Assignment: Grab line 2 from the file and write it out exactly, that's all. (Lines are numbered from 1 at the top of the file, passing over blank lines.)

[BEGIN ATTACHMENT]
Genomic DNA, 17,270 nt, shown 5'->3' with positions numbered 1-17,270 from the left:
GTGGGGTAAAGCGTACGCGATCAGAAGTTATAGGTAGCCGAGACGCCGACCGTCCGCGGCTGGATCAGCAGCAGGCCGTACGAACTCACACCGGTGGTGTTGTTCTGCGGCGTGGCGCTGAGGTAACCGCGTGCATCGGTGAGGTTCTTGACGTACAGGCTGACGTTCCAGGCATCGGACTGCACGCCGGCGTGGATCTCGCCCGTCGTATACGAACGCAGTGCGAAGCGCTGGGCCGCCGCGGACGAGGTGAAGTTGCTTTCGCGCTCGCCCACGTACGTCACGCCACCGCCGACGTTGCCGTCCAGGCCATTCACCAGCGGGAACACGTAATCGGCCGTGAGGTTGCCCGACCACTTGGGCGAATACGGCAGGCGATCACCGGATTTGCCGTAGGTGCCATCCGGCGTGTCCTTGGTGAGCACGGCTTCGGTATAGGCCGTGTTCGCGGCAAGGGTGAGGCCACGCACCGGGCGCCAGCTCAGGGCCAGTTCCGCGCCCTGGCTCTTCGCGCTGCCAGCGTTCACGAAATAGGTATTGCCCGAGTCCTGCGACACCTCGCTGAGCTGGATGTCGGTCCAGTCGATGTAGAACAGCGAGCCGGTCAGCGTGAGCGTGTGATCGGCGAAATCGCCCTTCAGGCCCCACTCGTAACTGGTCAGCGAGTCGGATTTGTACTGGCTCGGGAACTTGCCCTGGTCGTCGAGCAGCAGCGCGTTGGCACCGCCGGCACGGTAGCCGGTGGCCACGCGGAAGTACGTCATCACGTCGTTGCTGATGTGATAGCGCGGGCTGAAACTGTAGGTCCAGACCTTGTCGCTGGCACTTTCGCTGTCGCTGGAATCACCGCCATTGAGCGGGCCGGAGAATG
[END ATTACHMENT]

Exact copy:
GTGGGGTAAAGCGTACGCGATCAGAAGTTATAGGTAGCCGAGACGCCGACCGTCCGCGGCTGGATCAGCAGCAGGCCGTACGAACTCACACCGGTGGTGTTGTTCTGCGGCGTGGCGCTGAGGTAACCGCGTGCATCGGTGAGGTTCTTGACGTACAGGCTGACGTTCCAGGCATCGGACTGCACGCCGGCGTGGATCTCGCCCGTCGTATACGAACGCAGTGCGAAGCGCTGGGCCGCCGCGGACGAGGTGAAGTTGCTTTCGCGCTCGCCCACGTACGTCACGCCACCGCCGACGTTGCCGTCCAGGCCATTCACCAGCGGGAACACGTAATCGGCCGTGAGGTTGCCCGACCACTTGGGCGAATACGGCAGGCGATCACCGGATTTGCCGTAGGTGCCATCCGGCGTGTCCTTGGTGAGCACGGCTTCGGTATAGGCCGTGTTCGCGGCAAGGGTGAGGCCACGCACCGGGCGCCAGCTCAGGGCCAGTTCCGCGCCCTGGCTCTTCGCGCTGCCAGCGTTCACGAAATAGGTATTGCCCGAGTCCTGCGACACCTCGCTGAGCTGGATGTCGGTCCAGTCGATGTAGAACAGCGAGCCGGTCAGCGTGAGCGTGTGATCGGCGAAATCGCCCTTCAGGCCCCACTCGTAACTGGTCAGCGAGTCGGATTTGTACTGGCTCGGGAACTTGCCCTGGTCGTCGAGCAGCAGCGCGTTGGCACCGCCGGCACGGTAGCCGGTGGCCACGCGGAAGTACGTCATCACGTCGTTGCTGATGTGATAGCGCGGGCTGAAACTGTAGGTCCAGACCTTGTCGCTGGCACTTTCGCTGTCGCTGGAATCACCGCCATTGAGCGGGCCGGAGAATG